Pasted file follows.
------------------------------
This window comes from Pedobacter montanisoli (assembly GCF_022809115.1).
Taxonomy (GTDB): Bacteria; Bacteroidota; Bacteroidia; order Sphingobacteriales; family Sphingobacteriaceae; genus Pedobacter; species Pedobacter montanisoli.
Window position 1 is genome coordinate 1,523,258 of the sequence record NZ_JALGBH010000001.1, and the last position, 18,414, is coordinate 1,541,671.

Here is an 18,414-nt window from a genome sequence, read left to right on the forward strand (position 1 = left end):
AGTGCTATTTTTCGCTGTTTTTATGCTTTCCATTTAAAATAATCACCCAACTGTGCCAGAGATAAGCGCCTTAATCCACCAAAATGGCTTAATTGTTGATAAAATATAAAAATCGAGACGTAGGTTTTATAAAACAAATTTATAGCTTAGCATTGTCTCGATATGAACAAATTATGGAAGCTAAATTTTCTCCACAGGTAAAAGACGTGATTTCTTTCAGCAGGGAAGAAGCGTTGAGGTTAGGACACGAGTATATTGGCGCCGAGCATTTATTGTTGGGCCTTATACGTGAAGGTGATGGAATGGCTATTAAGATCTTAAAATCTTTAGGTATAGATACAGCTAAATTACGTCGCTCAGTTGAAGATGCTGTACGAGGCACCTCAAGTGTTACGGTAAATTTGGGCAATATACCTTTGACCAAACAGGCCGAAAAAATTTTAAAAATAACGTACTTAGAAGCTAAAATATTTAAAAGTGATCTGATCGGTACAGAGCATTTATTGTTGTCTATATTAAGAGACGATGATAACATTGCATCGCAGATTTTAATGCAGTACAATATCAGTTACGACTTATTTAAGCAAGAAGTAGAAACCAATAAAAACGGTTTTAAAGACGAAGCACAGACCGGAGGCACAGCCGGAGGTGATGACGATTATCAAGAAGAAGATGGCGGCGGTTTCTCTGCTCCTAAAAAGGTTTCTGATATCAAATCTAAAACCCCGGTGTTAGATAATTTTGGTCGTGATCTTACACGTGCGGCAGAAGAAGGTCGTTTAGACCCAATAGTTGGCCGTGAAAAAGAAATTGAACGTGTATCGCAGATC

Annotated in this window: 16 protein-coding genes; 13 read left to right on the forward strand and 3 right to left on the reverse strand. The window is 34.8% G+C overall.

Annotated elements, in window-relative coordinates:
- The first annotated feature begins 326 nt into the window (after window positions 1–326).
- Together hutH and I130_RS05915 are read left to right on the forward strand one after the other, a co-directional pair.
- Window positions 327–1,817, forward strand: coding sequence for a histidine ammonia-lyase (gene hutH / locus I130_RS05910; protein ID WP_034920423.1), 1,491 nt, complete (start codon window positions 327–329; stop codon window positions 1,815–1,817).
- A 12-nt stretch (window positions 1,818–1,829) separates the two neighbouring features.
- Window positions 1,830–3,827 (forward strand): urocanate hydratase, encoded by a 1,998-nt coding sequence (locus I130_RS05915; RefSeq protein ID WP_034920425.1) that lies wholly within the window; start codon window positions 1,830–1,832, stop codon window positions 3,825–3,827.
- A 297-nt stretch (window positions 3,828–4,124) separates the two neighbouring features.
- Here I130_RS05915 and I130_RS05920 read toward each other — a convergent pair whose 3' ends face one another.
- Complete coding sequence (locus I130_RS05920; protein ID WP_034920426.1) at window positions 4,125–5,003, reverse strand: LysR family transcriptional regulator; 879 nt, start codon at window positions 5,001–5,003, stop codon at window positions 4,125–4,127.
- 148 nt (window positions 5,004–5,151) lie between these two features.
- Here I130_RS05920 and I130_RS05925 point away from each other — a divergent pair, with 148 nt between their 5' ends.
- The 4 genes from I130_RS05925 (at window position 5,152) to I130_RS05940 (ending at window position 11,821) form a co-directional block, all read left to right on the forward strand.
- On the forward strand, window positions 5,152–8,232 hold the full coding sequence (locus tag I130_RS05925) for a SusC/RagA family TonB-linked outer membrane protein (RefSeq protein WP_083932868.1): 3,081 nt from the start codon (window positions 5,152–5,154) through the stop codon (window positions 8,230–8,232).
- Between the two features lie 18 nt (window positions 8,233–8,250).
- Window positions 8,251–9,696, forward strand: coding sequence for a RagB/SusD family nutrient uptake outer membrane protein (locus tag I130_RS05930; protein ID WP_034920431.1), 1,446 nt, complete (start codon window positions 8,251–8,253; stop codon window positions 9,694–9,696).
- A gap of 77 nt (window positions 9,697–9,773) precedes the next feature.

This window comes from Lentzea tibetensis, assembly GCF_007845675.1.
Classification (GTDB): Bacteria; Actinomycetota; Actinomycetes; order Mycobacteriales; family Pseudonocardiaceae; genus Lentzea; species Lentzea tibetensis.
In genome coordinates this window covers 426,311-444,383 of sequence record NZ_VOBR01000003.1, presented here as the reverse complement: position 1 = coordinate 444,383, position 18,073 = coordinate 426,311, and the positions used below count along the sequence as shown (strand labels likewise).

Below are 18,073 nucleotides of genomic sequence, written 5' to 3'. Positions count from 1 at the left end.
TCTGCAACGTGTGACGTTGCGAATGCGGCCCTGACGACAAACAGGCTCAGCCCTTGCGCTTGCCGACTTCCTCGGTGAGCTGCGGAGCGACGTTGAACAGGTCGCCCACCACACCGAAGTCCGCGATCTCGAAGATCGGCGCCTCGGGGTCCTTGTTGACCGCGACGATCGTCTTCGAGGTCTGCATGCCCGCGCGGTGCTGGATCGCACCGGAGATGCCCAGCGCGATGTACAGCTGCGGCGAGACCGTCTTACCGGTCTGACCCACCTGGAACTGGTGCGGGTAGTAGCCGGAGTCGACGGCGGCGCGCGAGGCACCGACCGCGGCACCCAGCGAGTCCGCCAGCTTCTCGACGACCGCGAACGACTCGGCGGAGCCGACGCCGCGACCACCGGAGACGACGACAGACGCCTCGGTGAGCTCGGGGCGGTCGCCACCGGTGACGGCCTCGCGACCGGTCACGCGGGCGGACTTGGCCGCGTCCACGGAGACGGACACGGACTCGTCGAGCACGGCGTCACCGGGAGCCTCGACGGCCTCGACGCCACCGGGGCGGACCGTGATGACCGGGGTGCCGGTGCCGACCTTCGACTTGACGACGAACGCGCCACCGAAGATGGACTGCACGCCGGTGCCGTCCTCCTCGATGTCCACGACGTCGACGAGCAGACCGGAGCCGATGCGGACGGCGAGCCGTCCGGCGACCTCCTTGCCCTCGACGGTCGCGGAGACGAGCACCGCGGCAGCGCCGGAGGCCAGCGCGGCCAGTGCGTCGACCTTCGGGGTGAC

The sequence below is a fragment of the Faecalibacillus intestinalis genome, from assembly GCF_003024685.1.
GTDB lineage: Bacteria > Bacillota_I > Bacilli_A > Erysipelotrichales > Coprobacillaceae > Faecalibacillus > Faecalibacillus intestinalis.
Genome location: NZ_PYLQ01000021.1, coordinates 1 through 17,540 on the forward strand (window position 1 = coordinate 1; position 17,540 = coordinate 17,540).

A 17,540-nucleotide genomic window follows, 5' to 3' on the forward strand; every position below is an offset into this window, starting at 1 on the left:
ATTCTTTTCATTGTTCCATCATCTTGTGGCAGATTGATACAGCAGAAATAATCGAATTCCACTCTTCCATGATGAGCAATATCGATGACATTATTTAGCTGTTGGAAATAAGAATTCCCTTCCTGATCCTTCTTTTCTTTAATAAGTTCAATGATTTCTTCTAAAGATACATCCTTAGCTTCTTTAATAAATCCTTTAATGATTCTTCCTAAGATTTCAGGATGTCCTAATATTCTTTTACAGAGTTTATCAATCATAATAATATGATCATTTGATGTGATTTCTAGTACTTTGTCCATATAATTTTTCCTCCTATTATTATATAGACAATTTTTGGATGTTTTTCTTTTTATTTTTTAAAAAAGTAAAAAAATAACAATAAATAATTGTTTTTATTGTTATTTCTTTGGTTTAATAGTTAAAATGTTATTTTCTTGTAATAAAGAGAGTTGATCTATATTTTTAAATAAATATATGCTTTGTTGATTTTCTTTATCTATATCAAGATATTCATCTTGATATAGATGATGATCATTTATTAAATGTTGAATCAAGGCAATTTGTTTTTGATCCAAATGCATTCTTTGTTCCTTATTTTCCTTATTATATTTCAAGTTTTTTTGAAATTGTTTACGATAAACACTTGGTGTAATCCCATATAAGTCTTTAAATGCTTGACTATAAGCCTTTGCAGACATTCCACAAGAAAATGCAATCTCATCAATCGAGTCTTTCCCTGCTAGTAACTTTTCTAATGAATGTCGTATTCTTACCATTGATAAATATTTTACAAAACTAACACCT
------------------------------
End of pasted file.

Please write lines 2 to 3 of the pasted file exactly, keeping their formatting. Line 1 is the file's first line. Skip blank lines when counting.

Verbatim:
Taxonomy (GTDB): Bacteria; Bacteroidota; Bacteroidia; order Sphingobacteriales; family Sphingobacteriaceae; genus Pedobacter; species Pedobacter montanisoli.
Window position 1 is genome coordinate 1,523,258 of the sequence record NZ_JALGBH010000001.1, and the last position, 18,414, is coordinate 1,541,671.